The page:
By Julie Campbell, Vice President
As we enter 2022, we are different people than we were in January 2020. We have bruises, but we also have thicker skin. We have experienced failures, but we are now smarter because of it. We are exhausted, but we are also invigorated by accelerated change. The entire healthcare ecosystem is in the midst of some of the most significant transformations of our lives, while health systems and consumers reel from rapidly changing environments.
Healthbox – like most companies – has gone through a lot of changes in the last two years; however, we remain committed to empowering the reinvention of healthcare. At our core, Healthbox is an advisory services firm that enables healthcare organizations – providers, payers, and technology companies – to develop, adopt, or invest in the technologies that will drive innovation and digital transformation. In service of our goals to drive healthcare innovation and digital transformation, we have compiled a few recommendations and predictions amongst the shifting tides of 2022.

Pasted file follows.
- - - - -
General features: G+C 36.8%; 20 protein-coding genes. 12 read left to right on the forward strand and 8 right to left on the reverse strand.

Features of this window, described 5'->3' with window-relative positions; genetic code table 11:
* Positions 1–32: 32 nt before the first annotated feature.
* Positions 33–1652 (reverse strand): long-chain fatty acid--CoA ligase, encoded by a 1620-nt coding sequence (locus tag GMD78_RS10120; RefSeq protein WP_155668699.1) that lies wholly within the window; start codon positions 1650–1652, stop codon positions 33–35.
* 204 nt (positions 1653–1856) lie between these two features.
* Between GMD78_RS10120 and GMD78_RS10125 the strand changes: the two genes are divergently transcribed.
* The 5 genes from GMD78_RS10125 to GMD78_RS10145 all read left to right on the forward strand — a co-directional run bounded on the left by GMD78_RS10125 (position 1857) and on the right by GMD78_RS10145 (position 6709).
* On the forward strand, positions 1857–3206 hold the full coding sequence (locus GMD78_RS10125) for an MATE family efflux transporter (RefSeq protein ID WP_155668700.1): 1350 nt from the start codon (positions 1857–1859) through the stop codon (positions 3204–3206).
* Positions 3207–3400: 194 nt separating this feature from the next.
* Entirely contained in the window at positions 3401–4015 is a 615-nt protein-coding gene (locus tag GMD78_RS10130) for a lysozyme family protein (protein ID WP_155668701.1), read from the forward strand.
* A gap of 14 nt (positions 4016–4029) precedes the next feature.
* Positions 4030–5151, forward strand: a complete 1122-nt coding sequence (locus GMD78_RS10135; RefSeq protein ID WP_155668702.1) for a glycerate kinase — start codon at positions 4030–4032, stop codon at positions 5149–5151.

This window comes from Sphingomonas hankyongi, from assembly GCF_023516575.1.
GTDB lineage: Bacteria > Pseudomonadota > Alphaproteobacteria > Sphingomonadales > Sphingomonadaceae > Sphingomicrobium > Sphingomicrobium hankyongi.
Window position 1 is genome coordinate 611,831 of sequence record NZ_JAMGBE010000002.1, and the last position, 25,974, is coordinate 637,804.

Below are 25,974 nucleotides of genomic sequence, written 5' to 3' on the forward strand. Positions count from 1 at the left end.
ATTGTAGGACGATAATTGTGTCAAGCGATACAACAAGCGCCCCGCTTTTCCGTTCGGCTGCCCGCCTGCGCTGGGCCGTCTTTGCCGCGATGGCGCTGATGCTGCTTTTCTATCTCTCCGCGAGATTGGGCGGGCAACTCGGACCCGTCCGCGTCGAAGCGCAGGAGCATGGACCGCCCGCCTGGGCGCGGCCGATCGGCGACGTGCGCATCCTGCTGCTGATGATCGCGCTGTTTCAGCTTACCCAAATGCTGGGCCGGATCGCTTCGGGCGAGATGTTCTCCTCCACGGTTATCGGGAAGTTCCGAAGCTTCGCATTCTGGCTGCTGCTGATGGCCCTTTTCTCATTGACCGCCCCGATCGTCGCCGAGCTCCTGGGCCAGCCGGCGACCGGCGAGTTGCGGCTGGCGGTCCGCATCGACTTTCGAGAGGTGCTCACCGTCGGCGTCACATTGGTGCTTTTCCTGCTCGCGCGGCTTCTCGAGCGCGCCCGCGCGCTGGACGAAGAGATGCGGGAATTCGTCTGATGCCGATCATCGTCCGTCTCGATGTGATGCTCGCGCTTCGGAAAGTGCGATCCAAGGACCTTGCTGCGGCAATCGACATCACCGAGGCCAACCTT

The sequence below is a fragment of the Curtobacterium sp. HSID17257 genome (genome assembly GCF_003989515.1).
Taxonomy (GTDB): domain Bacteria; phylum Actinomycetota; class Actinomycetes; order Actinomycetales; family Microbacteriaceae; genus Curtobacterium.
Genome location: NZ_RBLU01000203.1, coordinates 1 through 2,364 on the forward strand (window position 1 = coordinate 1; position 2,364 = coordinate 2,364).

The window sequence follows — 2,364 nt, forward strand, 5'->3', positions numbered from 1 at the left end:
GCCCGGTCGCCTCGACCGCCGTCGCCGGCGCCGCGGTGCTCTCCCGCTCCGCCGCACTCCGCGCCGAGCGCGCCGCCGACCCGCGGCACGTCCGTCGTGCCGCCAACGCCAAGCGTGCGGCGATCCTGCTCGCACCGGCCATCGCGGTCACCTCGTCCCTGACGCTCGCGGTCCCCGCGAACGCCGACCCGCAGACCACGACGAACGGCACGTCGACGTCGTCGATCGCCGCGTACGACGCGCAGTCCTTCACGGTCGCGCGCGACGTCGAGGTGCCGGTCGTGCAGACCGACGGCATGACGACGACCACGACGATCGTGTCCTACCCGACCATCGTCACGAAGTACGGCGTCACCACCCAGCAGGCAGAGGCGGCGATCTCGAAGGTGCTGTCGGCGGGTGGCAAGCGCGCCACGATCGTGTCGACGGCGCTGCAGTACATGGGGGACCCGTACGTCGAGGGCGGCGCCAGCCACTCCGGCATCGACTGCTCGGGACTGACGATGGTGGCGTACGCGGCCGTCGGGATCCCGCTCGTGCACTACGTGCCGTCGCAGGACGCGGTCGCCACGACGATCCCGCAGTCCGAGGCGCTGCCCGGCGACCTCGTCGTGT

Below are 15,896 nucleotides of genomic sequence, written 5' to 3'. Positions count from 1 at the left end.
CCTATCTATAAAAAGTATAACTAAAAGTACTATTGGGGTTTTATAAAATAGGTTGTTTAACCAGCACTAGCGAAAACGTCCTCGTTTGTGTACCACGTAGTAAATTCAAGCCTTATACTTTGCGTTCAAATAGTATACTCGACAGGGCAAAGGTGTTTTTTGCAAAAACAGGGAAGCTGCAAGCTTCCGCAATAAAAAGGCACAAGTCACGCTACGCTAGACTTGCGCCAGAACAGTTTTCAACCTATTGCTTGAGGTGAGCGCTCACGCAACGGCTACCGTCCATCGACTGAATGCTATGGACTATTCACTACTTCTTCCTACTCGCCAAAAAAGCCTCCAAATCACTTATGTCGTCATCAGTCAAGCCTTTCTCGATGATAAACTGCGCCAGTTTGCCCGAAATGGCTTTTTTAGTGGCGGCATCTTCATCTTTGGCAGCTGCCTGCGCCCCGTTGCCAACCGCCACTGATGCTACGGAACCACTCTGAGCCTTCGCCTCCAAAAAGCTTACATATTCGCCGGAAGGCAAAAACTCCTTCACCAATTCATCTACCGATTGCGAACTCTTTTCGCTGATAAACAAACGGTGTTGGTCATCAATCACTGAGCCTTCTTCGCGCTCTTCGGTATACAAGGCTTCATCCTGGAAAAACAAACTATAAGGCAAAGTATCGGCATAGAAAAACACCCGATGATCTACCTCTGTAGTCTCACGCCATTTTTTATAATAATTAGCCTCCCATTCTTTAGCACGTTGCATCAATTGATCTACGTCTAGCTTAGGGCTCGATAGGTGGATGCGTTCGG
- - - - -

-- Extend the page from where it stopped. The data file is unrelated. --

Health systems need to reinvest in internal innovation in three ways:
Reclaim forward-thinking innovation resources:
Digital transformation through the pandemic has accelerated, and with that, traditional health system-based innovation programs have changed. Many of those resources – staff and funding – were directed to quickly activating innovative solutions in COVID testing, chat-based AI, telehealth, supply chain management, etc. Resources that were once predominantly looking for solutions for 3 – 5 years ahead were now tasked with enabling real-time, actionable transformation. This was a critical and timely adjustment; however, we need to make sure that innovation programs continue to be forward-thinking by strategizing, finding, developing, and validating the next transformation opportunities.